I actually felt sorry for the sofa. The sofa we’d bought together for our first, and last, home. I felt like we’d failed it. Promised it that it would have the honour of accommodating us throughout our shared lives. It would support us as we watched TV, ate dinner, made love – and, in a few years, might acquire the hairs of a cat or a dog, or have some kids jump around on it.

But all that’s no longer happening. Not since she left.

This was an important sofa. It was supposed to last us our lifetimes. That’s the promise we made it, and it deserved such a commitment – it was a decent piece of craftsmanship. Thick, bouncy cushions. Green felt covers with faux-Chesterfield dimples. A solid oak frame, varnished.

Apparently its previous owners were an old married couple who’d “had it for donkeys’ years”. So I guess we’d failed them as well.

The sofa is coming with me to my new apartment. I feel guilty as my mother and I have to pull it apart to fit it in the back of our rented Transit van. I tell her not to throw its cushions in with everything else, but to place them carefully on top of each other. The sofa’s frame inevitably takes a few knocks on the journey, and then a few more as we carry it up the stairs when we get there.

But my new apartment is pretty well lit. From its new place by the French windows, the sofa glows in the sunlight like never before. It looks so much more radiant. I’m convinced it’s happier here.

When I sit on it now, I think: whatever life throws at us, we’ll go on together. And, I imagine, it looks back up at me, rolls its eyes, and thinks: oh, and that’s a promise, is it?


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Theatre review: Beryl @ West Yorkshire Playhouse

Published by The Arts Desk

Wife. Mother. Yorkshirewoman. Cyclist. Legend. Beryl Burton was perhaps the greatest sportswoman this country has ever produced, and we ought to be ashamed of the fact that many of us will have to Google her to find out what her achievements were.

Born in Leeds in 1937, she dominated women’s cycling in the 1950s, '60s and '70s – becoming five times world pursuit champion, 12 times national champion, and best British all-rounder for 25 consecutive years. She won nearly 100 domestic titles, and her 12-hour distance record – of a staggering 277.25 miles – has never been broken. While setting it, she caught up with Mike McNamara, who was hoping to smash the men’s record, and offered him a consolatory liquorice allsort as she whooshed past. (Apparently he was grateful.)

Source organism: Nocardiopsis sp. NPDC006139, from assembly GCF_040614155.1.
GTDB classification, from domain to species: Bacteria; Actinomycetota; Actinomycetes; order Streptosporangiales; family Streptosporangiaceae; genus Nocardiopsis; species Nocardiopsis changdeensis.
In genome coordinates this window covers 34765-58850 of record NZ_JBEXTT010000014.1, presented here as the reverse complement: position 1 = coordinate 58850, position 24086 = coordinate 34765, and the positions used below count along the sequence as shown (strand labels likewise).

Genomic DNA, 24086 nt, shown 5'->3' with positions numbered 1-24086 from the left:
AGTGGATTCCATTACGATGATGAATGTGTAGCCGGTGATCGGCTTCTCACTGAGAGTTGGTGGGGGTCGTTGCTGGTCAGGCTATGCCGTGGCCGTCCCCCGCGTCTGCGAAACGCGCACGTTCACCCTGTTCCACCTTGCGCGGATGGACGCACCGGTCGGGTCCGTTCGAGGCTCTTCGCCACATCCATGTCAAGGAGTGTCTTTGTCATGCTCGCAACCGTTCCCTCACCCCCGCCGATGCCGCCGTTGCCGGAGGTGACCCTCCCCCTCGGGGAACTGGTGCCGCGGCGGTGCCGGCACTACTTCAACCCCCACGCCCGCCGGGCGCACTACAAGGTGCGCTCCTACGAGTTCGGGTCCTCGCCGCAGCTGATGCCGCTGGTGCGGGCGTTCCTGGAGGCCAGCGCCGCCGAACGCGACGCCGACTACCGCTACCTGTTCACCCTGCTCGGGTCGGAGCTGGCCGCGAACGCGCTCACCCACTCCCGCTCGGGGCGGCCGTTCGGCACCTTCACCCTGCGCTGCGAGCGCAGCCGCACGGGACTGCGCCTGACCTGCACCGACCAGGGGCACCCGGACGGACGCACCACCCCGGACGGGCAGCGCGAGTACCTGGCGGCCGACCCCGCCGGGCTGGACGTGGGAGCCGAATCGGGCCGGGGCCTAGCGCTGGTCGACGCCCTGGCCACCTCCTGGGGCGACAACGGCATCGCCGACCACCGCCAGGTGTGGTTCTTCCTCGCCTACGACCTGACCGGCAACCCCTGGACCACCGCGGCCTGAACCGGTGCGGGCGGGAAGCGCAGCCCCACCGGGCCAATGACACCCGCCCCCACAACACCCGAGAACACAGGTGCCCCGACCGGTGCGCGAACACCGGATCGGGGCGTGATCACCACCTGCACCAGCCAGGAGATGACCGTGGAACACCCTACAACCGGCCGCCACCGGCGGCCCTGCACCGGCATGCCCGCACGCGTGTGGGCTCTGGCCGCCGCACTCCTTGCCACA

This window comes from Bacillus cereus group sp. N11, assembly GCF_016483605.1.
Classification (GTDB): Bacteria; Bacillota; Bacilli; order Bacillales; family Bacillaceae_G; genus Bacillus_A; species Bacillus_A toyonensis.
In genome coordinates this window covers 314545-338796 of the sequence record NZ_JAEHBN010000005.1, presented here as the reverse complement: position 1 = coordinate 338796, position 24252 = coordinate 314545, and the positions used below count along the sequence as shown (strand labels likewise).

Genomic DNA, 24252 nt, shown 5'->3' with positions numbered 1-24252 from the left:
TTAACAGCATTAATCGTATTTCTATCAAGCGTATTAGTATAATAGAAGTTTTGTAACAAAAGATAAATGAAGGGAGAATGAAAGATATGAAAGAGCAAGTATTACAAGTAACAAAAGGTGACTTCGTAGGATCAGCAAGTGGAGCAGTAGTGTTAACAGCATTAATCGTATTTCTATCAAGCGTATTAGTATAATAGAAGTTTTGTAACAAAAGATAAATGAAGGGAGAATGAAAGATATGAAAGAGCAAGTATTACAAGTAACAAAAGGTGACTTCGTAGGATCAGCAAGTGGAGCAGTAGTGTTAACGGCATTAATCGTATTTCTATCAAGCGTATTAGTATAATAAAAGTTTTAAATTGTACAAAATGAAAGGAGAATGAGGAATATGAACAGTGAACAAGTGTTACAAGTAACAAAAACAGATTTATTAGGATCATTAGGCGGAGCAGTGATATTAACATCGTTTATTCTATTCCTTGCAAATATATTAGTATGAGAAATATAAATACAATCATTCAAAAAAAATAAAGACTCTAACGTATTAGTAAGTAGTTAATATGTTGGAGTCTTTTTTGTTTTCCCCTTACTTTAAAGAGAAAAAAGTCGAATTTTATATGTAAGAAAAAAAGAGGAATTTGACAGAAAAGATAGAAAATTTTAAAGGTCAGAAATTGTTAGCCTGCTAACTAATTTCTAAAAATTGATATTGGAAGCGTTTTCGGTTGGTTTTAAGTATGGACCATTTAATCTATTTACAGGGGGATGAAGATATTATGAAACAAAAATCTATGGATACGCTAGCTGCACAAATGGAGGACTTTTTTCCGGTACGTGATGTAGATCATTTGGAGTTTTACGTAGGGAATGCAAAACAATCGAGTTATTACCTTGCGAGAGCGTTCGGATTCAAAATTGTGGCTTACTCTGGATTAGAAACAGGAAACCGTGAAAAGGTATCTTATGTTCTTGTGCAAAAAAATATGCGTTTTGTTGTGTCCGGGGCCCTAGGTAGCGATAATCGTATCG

To manage such sporting success these days requires a lifestyle governed by trainers, nutritionists, sponsors, and maybe even PR people – but there was none of that for our Beryl. No, she funded herself by working on a rhubarb farm, wolfed down baby bottles full of homemade rice pudding during races, and led a very modest existence with her husband Charlie and their daughter Denise in Morley, West Yorkshire.

There was no financial backing for British cyclists in her day, when many of the country’s top competitors were struggling unknowns. However, Beryl was a star on the continent, where the public had greater enthusiasm for the sport – particularly in France, Belgium and the Netherlands.

The fact that the odds were stacked against Beryl from an early age made her international success all the more remarkable. In her childhood, she suffered a bout of rheumatic fever that left her with a weak heart, and doctors strongly discouraged strenuous activity. But she took no notice, determined to prove them – and her cynical schoolteachers – wrong.

“I’m going to make my mark!” says Beryl, in Maxine Peake’s debut stage play, adapted from her short piece that was broadcast on Radio 4 in 2012, and commissioned to tie in with the (incidentally all-male) Tour de France. “Doing what?” asks Charlie.

“I dunno, I'll find something!” says Beryl.

It’s a wonder Hollywood bothers writing feel-good sporting dross like Dodgeball  when it could just Americanise the hell out of this. Thankfully, Rebecca Gatward’s production tells the story of this incredible woman’s life with impressive accuracy and respect.

With a cast of only four actors, each adopting multiple roles, the play conveys the camaraderie and selflessness of the cycling community that helped lead Beryl (played by Penny Layden, pictured above) to her many triumphs – in the face of such prejudice, hardship and indifference. There’s also a good measure of dry Yorkshire wit throughout, and the brilliant Dominic Gately – who plays about seven different parts – is responsible for most of it.

Peake’s script follows Beryl until her last breath, when she died suddenly from heart failure while out delivering invitations to her 60th birthday party in Morley – of course, on a saddle. As her bike’s rotating rear wheel rattles to a stop, even those of us who have never previously worn lycra are moved to tears.

And then, as her mountains of medals, cups and trophies glimmer majestically under the stage lights and the audience stands and applauds one of our true sporting heroines, we are left wondering to ourselves: what are you going to do with your  life, exactly?


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